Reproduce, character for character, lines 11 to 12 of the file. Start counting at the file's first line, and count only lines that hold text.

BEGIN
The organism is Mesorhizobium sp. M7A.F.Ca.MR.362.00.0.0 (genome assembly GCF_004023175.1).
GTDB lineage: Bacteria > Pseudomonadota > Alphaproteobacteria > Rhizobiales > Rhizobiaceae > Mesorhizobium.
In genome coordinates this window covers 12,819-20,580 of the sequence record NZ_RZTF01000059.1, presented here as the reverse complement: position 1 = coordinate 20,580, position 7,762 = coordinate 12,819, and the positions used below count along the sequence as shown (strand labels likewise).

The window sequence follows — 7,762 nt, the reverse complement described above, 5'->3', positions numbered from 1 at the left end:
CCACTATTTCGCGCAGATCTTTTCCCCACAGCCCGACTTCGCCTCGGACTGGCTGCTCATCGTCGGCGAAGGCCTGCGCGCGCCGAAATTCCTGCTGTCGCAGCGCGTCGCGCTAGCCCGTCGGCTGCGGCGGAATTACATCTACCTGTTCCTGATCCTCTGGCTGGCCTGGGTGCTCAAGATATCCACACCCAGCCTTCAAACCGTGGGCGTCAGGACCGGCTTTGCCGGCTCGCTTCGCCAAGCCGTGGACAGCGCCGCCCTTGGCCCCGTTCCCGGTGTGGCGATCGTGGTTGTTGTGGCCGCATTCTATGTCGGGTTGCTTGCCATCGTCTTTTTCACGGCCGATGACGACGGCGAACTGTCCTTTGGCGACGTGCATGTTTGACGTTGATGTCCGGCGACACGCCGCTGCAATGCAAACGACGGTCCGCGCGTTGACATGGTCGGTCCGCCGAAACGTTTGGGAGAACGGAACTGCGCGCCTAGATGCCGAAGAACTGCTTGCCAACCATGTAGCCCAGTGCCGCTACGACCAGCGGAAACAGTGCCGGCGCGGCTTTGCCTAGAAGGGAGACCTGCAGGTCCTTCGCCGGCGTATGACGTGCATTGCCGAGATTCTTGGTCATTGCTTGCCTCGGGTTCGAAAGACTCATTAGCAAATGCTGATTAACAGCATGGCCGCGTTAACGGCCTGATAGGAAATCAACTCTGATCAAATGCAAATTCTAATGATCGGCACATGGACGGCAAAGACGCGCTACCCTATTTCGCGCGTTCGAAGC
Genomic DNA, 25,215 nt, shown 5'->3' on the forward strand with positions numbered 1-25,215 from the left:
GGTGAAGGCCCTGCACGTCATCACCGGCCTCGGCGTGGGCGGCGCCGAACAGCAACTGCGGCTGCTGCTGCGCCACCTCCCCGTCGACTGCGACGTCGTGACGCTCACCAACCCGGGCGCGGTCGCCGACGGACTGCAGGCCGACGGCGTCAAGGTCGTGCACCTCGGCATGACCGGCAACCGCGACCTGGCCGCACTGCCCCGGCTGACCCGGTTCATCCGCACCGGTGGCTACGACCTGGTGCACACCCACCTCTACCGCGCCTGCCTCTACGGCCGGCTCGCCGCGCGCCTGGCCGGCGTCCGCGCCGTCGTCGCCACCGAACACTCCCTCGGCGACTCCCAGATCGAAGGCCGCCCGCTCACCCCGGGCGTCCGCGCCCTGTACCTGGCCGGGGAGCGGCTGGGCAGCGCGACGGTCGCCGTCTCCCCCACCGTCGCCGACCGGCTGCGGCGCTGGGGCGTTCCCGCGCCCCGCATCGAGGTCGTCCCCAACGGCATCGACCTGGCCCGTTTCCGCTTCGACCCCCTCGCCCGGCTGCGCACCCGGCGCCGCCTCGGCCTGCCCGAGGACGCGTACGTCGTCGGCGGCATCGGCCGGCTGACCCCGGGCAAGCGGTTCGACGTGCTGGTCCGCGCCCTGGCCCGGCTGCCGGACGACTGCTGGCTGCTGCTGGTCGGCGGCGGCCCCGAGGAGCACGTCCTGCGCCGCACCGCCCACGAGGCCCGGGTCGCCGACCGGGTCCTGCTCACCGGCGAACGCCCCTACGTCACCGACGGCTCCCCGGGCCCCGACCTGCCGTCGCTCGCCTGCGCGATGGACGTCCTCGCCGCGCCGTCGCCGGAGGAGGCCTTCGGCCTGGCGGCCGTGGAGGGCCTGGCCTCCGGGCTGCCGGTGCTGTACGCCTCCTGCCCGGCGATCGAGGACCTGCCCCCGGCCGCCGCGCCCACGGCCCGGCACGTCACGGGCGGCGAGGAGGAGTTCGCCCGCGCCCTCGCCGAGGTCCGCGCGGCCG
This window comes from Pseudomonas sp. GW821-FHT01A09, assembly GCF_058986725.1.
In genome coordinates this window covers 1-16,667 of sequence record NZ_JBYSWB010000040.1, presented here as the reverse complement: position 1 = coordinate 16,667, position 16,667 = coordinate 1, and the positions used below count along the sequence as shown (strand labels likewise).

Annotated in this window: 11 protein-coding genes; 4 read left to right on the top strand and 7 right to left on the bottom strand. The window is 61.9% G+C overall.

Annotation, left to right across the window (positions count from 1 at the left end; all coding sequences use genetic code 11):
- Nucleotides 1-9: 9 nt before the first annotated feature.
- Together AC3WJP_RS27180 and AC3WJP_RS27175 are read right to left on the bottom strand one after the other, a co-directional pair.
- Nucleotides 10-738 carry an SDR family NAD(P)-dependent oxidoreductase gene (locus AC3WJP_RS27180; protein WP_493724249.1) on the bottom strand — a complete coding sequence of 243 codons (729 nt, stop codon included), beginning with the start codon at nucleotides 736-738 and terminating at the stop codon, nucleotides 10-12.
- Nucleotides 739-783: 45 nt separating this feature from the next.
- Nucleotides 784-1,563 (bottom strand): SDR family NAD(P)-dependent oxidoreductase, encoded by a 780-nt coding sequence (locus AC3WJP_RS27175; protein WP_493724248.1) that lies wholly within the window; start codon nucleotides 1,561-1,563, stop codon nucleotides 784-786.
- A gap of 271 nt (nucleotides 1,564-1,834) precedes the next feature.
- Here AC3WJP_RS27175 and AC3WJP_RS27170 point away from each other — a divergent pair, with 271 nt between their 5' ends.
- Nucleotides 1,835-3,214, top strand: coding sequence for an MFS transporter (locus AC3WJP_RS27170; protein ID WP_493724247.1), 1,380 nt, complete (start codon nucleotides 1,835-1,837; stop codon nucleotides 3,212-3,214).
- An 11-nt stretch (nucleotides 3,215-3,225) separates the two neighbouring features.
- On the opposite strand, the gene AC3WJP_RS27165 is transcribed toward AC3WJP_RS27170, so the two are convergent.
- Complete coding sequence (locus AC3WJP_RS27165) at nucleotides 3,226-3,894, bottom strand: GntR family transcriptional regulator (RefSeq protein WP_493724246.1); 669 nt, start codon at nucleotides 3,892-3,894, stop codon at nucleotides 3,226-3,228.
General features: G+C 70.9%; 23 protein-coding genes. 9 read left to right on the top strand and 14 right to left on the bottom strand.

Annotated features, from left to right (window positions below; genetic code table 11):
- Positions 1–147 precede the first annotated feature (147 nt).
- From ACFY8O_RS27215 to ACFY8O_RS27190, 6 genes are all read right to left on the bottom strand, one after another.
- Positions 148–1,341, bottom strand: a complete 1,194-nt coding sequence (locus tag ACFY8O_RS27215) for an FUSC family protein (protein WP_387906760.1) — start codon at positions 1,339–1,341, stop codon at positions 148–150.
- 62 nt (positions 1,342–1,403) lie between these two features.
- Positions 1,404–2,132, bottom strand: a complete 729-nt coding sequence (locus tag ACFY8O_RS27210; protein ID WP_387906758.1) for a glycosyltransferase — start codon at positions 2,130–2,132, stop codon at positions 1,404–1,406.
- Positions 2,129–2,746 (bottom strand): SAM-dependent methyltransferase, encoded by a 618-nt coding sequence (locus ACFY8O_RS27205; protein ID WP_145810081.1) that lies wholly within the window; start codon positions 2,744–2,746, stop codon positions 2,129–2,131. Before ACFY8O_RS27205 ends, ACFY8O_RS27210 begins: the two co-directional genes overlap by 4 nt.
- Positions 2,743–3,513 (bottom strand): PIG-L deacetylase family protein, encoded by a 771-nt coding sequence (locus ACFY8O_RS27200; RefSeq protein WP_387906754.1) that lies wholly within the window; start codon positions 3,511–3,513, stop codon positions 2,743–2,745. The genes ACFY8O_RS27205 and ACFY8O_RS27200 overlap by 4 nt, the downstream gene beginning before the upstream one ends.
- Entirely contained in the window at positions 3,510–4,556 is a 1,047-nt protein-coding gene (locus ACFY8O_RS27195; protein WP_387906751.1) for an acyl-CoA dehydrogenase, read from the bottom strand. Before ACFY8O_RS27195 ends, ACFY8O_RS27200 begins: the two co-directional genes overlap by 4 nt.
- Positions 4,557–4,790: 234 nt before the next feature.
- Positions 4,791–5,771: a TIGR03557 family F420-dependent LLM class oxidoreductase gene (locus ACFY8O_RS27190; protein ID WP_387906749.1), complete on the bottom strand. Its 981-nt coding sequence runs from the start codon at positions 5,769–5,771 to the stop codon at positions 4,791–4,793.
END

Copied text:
Annotation, left to right across the window (positions count from 1 at the left end; all coding sequences use genetic code 11):
- Nucleotides 1-9: 9 nt before the first annotated feature.